Using your RMD for charitable giving
Nearly two years ago, Congress did something they generally don’t…they made a decision that actually benefits savers! Did you know that if you’re over the age of 70.5 and are the owner of a traditional IRA you can use your required minimum distribution (RMD) to help support your favorite charities? Through what’s known as a Qualified Charitable Distribution, those who qualify can avoid paying income tax on the amount of the IRA distribution if it is sent directly to the charity.
For many years, Congress waited until December before extending this provision, but in 2015 lawmakers decided to make this a permanent feature of the tax code.
Here are the details:
- Must be age 70.5 or older.
- Must have a traditional IRA (can’t be done out of a 401k account).
- You can donate up to $100,000 per year directly to a non-profit organization from your IRA account.
- In doing so, you will avoid paying ordinary income tax on the amount of the distribution.
- Doesn’t have to be all to one charity or in one lump sum.
- Can be done anytime during the year.
Here’s an example:
Let’s say Henry is 71 years old and has an IRA worth $700,000 as of December 31, 2016. His required minimum distribution for 2017 would be around $26,415. This is based on the RMD table factor of 26.5, meaning the $700,000 balance is divided by 26.5 to arrive at this year’s RMD amount of $26,415. If Henry is in the 25% marginal tax bracket, he’d be looking at roughly $6,600 in additional income tax exposure. If instead, Henry used all of his RMD to fund his charitable giving, then he would avoid the added income tax liability.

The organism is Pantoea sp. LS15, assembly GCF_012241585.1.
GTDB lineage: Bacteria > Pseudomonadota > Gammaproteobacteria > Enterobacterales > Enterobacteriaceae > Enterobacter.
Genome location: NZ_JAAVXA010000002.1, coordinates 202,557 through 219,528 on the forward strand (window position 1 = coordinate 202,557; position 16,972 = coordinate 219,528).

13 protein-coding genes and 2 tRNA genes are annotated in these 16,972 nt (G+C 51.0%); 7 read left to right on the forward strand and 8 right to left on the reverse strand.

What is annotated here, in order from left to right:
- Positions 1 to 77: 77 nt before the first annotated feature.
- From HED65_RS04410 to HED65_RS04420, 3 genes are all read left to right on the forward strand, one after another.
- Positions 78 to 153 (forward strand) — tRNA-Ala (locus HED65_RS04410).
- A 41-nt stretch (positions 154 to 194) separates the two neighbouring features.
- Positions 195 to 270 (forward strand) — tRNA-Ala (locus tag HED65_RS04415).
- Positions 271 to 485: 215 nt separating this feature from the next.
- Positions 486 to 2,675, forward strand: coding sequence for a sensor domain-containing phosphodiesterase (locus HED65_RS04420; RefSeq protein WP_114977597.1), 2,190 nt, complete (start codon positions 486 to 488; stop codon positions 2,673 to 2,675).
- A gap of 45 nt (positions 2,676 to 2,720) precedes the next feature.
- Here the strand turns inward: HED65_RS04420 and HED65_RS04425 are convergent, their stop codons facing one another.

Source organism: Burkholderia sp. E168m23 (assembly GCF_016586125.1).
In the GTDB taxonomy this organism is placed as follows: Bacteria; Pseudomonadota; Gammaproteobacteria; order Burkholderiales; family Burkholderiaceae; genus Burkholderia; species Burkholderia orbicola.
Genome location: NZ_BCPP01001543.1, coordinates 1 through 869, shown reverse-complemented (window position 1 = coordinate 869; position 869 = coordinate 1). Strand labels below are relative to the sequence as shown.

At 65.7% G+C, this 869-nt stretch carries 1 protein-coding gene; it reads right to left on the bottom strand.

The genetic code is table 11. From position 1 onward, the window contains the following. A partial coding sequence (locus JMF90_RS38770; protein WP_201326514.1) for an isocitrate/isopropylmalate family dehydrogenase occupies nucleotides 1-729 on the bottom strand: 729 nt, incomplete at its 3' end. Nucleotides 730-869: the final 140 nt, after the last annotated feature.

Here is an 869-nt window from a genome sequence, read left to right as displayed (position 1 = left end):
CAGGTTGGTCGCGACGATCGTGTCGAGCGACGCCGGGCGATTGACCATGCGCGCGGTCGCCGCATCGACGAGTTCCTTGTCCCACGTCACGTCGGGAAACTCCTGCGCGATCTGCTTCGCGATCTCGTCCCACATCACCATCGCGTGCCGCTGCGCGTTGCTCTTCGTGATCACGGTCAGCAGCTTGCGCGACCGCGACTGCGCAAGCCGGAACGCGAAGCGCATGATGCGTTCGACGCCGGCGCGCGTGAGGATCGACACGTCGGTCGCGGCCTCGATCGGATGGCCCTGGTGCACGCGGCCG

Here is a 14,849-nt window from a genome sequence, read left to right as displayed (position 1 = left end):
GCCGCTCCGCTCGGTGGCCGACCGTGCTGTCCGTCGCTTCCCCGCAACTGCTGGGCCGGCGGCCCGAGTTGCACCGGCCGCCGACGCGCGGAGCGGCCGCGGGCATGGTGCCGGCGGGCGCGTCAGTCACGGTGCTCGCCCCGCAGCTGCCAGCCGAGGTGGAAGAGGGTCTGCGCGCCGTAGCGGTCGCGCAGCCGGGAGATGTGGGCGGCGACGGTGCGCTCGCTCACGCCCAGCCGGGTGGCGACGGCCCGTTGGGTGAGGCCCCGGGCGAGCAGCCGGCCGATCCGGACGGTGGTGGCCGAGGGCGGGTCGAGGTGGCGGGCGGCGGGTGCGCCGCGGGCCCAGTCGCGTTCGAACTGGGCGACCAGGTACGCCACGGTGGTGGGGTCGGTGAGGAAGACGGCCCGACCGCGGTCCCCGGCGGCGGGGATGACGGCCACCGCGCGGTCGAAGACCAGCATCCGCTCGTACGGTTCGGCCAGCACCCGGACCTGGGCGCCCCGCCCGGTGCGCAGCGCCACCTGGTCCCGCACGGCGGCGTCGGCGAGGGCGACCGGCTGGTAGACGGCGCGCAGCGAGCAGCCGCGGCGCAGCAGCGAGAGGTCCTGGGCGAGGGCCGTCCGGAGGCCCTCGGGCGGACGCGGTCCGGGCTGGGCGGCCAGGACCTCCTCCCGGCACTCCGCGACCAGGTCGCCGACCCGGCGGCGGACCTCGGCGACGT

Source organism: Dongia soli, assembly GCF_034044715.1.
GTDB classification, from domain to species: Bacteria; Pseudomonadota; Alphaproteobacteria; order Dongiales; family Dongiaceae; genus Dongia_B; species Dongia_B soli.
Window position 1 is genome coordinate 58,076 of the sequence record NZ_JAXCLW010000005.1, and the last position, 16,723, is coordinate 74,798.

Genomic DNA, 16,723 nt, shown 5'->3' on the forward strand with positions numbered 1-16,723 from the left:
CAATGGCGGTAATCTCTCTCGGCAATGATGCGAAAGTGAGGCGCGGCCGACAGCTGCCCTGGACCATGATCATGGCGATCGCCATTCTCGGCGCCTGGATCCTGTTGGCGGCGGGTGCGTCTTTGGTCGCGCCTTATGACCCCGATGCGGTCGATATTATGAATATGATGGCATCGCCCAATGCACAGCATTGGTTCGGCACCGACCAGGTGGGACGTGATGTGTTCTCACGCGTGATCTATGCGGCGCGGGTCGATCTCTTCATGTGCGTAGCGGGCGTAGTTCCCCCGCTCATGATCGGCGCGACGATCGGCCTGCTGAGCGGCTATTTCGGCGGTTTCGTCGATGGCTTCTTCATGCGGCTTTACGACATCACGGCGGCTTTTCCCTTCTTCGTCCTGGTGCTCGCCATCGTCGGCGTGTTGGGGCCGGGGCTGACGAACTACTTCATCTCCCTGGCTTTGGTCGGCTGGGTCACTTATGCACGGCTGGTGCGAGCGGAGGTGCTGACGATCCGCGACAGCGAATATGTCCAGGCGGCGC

The benefit here is that using your RMD to give to charity satisfies your RMD requirement for the year, but this amount doesn’t get included in your adjusted gross income (AGI) for income tax purposes.
Some important notes:
- Charitable distributions are reported on Form 1099-R in the calendar year of distribution.
- Give the charity a heads up prior to doing this.
- This IRA distribution can’t be sent to a donor-advised fund.
- You are not allowed to take a charitable deduction for contributions made this way.
- For those who don’t itemize, and can’t deduct charitable contributions, this is a great way to get some tax advantages for being charitable.
- By keeping this money out of your AGI, you may keep your tax bill down related to Medicare surcharges and even Social Security benefits as well.
So if you’re over the age of 70.5, have a traditional IRA, and are charitably inclined, you might talk to us and/or your accountant about utilizing the Qualified Charitable Distribution technique. With the potential for major tax reform on the table, we’re not sure how long this provision will continue to be available. – Jon